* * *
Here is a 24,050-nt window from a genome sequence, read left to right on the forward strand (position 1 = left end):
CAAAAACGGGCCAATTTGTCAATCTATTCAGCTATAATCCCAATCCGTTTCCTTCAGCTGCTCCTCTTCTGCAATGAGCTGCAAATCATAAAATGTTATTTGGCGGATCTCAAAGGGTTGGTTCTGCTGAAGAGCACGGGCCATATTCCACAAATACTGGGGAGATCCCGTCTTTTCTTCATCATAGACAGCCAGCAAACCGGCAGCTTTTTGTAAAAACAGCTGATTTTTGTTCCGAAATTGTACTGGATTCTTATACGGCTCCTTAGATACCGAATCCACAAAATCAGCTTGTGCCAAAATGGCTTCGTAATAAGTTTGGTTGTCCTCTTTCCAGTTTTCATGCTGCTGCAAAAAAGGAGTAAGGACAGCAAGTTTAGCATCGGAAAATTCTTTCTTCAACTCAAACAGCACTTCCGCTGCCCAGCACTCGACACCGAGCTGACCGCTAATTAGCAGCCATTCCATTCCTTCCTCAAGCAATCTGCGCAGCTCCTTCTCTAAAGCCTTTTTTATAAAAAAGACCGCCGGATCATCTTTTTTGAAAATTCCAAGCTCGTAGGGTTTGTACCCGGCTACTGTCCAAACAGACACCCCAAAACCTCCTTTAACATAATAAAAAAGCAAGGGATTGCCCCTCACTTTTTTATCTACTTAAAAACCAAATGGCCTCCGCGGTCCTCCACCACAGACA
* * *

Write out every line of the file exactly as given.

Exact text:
Here is a 24,050-nt window from a genome sequence, read left to right on the forward strand (position 1 = left end):
CAAAAACGGGCCAATTTGTCAATCTATTCAGCTATAATCCCAATCCGTTTCCTTCAGCTGCTCCTCTTCTGCAATGAGCTGCAAATCATAAAATGTTATTTGGCGGATCTCAAAGGGTTGGTTCTGCTGAAGAGCACGGGCCATATTCCACAAATACTGGGGAGATCCCGTCTTTTCTTCATCATAGACAGCCAGCAAACCGGCAGCTTTTTGTAAAAACAGCTGATTTTTGTTCCGAAATTGTACTGGATTCTTATACGGCTCCTTAGATACCGAATCCACAAAATCAGCTTGTGCCAAAATGGCTTCGTAATAAGTTTGGTTGTCCTCTTTCCAGTTTTCATGCTGCTGCAAAAAAGGAGTAAGGACAGCAAGTTTAGCATCGGAAAATTCTTTCTTCAACTCAAACAGCACTTCCGCTGCCCAGCACTCGACACCGAGCTGACCGCTAATTAGCAGCCATTCCATTCCTTCCTCAAGCAATCTGCGCAGCTCCTTCTCTAAAGCCTTTTTTATAAAAAAGACCGCCGGATCATCTTTTTTGAAAATTCCAAGCTCGTAGGGTTTGTACCCGGCTACTGTCCAAACAGACACCCCAAAACCTCCTTTAACATAATAAAAAAGCAAGGGATTGCCCCTCACTTTTTTATCTACTTAAAAACCAAATGGCCTCCGCGGTCCTCCACCACAGACA